7 pm, march 24, day 4 | it was a heavy day. women (trans, queer, non-binary, cis) were reaffirmed in their suspicion that their cries for justice will remain unheard. the news broke out close to noon that jian ghomeshi was found not guilty of all charges. all three charges laid out against him. as one of the speakers at the evening rally said with resounding applause, a survivor herself, it is now clear that the state cannot provide us justice. the state is not designed to protect victims; it will continue to protect perpetrators who have access to power.
the clouds, heavy with rain and burdened with the dried ocean of tears, cried throughout the day.
around 4 pm, Black Lives Matter Toronto delivered a lawsuit on behalf of a black Mother to the toronto police service. Protestors marched into the office, phones and cameras in hand to be witnesses in case any violence occurred, and their chant echoed through the walls and halls of this oppressive institution. the lawyer, Sarah Gebresellassi, dramatically served the lawsuit and threw it at the police officer who stood there timidly.
close to 6:30 pm, the rally to end sexual violence roared down college street and marched into the space #BLMTOTentCity was occupying. like an unrelenting wave, these two movement clashed and found how it fit perfectly with each other. the call to end sexual violence cannot be achieved if black lives do not matter.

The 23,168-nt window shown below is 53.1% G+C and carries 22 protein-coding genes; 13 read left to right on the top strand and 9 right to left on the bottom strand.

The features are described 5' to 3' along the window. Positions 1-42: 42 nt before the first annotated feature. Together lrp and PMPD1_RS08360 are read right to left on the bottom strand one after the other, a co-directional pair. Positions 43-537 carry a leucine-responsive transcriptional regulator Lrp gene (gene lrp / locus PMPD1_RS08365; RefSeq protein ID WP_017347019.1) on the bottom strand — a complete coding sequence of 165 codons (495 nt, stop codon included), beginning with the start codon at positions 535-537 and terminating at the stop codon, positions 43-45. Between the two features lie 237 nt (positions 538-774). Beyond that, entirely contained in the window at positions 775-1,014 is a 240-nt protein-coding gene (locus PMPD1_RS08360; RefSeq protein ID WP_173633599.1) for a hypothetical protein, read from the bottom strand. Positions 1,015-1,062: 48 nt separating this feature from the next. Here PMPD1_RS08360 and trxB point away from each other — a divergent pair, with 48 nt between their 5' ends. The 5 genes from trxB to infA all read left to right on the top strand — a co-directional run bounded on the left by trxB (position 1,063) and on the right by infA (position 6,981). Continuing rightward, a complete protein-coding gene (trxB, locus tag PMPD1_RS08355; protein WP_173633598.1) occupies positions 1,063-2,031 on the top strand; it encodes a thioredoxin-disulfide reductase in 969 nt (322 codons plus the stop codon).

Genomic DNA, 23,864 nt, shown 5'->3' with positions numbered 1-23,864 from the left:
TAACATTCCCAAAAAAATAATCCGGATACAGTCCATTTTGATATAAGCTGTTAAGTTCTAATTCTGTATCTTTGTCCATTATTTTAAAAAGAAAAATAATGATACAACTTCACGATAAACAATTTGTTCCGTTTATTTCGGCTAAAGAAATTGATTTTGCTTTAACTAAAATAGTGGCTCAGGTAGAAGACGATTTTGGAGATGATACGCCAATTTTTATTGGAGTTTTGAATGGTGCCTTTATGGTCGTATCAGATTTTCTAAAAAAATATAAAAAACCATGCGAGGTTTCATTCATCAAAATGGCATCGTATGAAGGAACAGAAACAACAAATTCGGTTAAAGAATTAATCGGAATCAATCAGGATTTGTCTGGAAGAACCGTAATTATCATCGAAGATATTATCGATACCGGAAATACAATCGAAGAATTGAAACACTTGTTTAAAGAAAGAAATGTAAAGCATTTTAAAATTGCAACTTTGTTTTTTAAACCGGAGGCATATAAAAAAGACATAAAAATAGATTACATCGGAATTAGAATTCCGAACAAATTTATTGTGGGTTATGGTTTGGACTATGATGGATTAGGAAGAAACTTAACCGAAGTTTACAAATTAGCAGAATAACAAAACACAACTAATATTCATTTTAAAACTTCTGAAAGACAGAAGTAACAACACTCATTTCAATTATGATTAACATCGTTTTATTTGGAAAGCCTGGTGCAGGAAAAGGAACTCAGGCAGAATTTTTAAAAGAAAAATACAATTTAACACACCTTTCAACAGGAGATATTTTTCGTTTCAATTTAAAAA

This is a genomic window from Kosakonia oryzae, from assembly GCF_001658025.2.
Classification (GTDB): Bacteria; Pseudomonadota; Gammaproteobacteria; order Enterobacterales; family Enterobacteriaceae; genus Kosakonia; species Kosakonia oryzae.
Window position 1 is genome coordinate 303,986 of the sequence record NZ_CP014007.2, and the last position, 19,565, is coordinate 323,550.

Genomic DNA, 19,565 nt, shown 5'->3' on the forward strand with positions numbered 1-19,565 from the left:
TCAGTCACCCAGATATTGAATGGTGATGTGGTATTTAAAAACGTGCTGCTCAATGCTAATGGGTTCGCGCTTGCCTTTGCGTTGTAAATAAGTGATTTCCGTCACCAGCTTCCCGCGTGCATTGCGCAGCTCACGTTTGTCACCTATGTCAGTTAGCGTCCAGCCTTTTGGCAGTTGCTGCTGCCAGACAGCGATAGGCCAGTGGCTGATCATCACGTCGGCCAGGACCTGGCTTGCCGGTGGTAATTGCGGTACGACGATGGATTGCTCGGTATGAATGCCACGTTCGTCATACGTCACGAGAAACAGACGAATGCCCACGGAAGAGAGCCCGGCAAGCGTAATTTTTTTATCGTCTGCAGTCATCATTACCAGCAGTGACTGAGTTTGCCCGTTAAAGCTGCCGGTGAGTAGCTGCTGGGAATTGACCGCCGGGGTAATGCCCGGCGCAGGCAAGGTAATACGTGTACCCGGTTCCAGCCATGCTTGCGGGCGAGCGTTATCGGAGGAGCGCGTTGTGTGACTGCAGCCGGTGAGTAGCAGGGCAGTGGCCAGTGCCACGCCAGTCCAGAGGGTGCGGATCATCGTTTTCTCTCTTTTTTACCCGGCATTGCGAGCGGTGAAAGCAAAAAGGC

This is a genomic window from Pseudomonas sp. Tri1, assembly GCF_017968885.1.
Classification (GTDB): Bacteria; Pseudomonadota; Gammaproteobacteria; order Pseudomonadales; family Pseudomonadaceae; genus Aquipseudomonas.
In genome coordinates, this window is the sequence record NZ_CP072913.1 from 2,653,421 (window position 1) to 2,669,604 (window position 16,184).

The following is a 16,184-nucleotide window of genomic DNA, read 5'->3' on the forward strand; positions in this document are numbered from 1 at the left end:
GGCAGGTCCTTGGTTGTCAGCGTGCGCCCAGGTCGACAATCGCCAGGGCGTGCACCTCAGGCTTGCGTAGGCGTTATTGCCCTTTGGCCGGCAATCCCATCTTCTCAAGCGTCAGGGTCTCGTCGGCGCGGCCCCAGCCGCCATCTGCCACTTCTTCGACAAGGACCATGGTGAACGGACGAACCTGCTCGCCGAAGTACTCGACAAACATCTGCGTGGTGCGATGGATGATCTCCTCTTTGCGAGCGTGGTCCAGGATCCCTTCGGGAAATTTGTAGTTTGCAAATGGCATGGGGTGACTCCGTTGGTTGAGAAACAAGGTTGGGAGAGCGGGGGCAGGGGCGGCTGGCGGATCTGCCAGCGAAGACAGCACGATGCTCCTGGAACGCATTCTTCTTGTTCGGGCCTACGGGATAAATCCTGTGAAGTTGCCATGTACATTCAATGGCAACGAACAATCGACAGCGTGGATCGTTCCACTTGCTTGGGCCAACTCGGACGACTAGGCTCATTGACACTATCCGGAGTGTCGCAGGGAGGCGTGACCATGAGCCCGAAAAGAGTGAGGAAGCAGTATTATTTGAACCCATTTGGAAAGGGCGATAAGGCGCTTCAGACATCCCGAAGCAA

in the tps courtyard, there is a statue of a man in uniform adding cement to a block of stones. someone has covered one of his eyes with black duct tape. I assume it was originally meant to commemorate the service of police officers who “protect” our city. to signify that they are the ones responsible for building and protecting our society. but it’s black and brown unnamed bodies who built these roads, buildings and institutions that now demarcate sharp lines between the rich and the poor. on those very stones, black women now stood to shout out how state sanctioned violence must stop. how police officers must be held accountable for their gross negligence and abuse of power. about how justice for women, trans women, queer, women, black women must take place.
discussions around ending violence towards women were brought into focus, especially the fact that a disproportionate number of sexual violence is directed towards black women. in moments of silence when the crowd inhaled and exhaled in unison, we held space for women who were going through trauma, who continue to suffer, whose bodies were violated. We observed moments of silence for missing and murdered indigenous women. in this photo, Sue from First Nations community provides healing as she places the smudge bowl on top of the stones.